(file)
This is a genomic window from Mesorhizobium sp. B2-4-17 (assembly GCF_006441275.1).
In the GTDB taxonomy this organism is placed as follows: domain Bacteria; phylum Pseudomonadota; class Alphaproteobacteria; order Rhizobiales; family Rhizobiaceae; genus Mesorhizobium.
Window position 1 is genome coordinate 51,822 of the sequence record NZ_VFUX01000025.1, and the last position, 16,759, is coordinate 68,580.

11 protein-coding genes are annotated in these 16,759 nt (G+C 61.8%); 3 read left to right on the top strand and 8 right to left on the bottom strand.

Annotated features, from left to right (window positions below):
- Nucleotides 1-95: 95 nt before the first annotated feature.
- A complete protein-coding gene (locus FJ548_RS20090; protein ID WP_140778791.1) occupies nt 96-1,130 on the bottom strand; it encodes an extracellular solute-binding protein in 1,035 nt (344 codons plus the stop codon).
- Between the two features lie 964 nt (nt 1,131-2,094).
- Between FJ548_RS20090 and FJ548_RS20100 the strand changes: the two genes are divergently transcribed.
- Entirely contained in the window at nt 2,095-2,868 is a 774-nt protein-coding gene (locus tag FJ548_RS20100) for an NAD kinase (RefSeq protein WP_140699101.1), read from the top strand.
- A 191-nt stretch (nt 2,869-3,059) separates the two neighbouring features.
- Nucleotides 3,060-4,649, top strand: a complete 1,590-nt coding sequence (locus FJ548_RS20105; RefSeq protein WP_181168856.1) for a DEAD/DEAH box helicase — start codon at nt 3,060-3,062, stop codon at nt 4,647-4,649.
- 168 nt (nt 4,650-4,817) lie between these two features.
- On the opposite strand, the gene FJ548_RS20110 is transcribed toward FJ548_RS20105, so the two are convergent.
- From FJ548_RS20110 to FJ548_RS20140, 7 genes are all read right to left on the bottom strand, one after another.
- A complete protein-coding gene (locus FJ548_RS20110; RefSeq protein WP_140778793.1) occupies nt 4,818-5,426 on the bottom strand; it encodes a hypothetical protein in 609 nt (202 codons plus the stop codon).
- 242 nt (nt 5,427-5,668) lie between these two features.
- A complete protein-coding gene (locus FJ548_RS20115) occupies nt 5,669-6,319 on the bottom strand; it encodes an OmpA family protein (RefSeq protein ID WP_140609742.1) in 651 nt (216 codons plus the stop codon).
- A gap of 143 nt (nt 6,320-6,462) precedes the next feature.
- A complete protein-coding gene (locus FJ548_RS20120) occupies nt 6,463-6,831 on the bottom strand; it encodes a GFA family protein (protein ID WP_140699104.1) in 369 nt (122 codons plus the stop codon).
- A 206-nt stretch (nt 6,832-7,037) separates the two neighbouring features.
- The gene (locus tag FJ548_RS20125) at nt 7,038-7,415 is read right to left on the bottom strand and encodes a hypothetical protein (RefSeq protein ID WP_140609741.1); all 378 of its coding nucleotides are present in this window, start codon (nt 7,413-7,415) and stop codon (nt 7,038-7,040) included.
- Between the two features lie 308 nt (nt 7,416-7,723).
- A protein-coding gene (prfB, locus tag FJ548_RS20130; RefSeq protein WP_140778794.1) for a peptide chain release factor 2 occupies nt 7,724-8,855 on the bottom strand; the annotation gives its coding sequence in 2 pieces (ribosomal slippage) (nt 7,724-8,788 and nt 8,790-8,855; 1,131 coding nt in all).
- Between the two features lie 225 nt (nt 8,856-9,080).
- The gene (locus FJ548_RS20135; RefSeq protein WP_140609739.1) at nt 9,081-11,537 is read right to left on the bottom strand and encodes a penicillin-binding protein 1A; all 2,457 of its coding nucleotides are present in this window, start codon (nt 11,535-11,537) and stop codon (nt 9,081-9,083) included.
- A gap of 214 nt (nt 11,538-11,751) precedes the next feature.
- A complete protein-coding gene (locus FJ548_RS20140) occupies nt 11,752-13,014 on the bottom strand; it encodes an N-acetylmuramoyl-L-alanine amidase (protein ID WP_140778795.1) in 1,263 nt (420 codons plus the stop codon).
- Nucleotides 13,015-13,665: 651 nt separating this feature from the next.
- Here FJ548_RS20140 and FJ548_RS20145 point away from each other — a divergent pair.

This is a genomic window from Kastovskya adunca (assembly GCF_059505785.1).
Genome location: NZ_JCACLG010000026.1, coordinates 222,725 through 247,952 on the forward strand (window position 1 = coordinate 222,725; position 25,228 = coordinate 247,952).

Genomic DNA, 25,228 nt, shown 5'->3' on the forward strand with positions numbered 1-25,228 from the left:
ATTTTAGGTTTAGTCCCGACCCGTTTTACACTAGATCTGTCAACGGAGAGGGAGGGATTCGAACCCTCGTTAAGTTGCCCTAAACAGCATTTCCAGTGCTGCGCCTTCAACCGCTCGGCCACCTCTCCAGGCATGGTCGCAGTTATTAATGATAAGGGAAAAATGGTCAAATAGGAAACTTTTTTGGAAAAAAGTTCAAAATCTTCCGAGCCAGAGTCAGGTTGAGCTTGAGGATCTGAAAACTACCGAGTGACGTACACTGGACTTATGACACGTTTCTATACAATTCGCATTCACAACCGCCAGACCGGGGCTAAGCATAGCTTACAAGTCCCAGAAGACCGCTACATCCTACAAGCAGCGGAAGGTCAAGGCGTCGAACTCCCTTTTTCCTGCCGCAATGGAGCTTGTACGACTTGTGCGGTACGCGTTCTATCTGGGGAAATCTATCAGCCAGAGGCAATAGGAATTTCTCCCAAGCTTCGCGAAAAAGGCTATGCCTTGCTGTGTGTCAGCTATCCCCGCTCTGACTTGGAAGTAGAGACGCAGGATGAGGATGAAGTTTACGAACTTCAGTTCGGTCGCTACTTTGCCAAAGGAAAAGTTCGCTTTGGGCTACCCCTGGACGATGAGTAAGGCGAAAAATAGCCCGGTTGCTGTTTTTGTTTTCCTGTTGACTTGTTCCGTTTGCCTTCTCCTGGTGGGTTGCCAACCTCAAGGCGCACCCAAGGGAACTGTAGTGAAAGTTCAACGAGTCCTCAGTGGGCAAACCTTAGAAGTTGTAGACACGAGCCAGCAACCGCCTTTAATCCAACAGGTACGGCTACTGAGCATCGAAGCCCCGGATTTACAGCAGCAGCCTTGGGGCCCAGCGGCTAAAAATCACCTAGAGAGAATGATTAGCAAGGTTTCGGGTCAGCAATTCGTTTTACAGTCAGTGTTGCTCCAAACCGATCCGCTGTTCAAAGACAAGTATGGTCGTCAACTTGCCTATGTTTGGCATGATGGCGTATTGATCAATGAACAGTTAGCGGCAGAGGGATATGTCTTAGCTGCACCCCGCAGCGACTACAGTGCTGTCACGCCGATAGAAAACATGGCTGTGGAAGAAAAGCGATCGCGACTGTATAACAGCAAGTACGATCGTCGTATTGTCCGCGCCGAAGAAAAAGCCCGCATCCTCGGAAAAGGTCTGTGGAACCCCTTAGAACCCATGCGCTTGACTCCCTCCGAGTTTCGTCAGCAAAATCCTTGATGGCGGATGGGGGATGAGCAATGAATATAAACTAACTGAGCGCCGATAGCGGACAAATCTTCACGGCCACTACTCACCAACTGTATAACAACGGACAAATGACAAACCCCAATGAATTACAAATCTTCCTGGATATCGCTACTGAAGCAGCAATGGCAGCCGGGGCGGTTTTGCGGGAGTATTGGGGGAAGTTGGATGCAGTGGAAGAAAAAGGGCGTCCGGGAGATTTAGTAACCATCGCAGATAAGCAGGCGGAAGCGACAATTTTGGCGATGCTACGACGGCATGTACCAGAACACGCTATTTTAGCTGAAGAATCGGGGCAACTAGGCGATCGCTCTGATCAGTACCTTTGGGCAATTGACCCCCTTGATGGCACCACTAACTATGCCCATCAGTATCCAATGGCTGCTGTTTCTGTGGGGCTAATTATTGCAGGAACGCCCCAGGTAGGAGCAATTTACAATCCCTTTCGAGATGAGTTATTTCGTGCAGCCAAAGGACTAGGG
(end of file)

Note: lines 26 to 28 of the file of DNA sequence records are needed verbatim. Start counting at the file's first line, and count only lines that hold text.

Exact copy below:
- The gene (locus FJ548_RS20135; RefSeq protein WP_140609739.1) at nt 9,081-11,537 is read right to left on the bottom strand and encodes a penicillin-binding protein 1A; all 2,457 of its coding nucleotides are present in this window, start codon (nt 11,535-11,537) and stop codon (nt 9,081-9,083) included.
- A gap of 214 nt (nt 11,538-11,751) precedes the next feature.
- A complete protein-coding gene (locus FJ548_RS20140) occupies nt 11,752-13,014 on the bottom strand; it encodes an N-acetylmuramoyl-L-alanine amidase (protein ID WP_140778795.1) in 1,263 nt (420 codons plus the stop codon).